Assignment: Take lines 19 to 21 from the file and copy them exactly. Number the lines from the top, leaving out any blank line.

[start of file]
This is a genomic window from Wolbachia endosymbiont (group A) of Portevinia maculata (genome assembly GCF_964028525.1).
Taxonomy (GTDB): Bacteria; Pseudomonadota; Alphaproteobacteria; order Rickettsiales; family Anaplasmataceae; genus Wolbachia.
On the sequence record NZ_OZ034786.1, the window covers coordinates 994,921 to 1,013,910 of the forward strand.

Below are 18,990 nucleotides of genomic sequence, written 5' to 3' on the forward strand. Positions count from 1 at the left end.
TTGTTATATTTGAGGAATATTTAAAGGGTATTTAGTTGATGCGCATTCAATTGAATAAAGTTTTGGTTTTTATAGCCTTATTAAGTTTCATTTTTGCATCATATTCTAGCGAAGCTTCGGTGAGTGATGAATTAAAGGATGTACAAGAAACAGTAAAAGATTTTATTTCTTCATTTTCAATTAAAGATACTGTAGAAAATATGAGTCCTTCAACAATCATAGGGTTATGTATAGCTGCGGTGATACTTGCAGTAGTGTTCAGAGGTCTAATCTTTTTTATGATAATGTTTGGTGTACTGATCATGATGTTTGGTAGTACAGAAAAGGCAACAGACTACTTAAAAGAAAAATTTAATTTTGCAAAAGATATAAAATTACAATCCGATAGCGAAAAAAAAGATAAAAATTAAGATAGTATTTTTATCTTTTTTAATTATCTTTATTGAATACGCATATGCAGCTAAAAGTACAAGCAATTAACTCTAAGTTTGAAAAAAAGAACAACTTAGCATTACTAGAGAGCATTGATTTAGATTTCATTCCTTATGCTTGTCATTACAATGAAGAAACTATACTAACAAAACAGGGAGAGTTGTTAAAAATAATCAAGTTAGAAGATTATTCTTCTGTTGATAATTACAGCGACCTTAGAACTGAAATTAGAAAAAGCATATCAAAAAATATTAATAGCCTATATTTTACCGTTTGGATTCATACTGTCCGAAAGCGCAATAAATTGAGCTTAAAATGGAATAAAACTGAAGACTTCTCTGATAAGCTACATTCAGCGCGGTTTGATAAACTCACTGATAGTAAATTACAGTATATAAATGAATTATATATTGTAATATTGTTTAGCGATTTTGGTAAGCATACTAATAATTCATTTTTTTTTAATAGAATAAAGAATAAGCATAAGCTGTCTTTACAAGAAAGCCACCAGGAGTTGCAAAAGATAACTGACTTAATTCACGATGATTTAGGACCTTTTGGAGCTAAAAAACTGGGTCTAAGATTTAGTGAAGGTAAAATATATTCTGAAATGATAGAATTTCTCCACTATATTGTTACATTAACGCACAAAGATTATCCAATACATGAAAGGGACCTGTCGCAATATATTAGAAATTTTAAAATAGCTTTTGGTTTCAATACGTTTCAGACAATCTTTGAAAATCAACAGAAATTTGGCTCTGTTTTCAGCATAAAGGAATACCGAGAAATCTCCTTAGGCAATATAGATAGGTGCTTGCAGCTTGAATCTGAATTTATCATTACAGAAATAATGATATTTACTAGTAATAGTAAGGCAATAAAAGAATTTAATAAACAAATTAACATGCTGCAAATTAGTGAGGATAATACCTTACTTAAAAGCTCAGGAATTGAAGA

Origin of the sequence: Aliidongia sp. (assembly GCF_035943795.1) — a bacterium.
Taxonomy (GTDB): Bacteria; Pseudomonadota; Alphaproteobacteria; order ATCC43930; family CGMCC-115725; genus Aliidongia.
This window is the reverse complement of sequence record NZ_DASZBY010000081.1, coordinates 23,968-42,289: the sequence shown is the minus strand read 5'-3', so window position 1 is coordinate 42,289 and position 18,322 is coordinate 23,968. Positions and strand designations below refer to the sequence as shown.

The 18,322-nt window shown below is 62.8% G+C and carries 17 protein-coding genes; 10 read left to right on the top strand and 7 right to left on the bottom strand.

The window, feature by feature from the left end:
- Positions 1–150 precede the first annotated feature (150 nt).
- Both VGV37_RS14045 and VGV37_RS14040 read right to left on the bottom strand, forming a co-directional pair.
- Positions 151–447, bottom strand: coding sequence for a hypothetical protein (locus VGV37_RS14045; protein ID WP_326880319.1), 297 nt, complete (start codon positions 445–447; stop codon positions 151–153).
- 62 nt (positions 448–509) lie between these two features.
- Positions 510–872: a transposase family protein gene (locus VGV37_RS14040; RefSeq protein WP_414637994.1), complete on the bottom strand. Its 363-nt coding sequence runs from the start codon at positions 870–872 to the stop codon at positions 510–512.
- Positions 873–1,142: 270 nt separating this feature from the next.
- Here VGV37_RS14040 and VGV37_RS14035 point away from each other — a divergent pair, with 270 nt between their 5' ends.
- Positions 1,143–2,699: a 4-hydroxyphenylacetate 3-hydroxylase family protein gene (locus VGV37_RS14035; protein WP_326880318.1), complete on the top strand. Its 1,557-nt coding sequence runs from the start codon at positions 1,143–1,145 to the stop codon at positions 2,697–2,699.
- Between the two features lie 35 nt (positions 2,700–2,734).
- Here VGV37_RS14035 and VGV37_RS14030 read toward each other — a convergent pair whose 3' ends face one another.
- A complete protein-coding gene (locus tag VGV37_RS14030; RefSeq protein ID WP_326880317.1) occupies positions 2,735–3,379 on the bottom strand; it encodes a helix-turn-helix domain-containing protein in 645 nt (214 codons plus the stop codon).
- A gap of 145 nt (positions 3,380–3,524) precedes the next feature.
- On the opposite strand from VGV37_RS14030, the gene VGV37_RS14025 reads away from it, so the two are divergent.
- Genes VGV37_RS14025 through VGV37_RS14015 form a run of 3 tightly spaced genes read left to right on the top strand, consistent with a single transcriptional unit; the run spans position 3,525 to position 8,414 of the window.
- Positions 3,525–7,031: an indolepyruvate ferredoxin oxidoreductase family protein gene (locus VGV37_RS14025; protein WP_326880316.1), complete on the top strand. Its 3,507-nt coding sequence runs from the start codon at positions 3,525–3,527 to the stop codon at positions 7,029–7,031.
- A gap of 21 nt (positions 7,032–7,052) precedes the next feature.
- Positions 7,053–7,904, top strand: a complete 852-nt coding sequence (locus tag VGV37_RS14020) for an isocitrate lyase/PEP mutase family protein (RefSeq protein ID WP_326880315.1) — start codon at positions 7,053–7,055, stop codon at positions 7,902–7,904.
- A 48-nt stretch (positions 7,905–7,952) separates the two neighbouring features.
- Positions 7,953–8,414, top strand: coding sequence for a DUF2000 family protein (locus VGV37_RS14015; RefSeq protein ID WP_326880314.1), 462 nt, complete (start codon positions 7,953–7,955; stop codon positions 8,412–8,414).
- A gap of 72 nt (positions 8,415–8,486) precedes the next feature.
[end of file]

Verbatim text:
- Between the two features lie 35 nt (positions 2,700–2,734).
- Here VGV37_RS14035 and VGV37_RS14030 read toward each other — a convergent pair whose 3' ends face one another.
- A complete protein-coding gene (locus tag VGV37_RS14030; RefSeq protein ID WP_326880317.1) occupies positions 2,735–3,379 on the bottom strand; it encodes a helix-turn-helix domain-containing protein in 645 nt (214 codons plus the stop codon).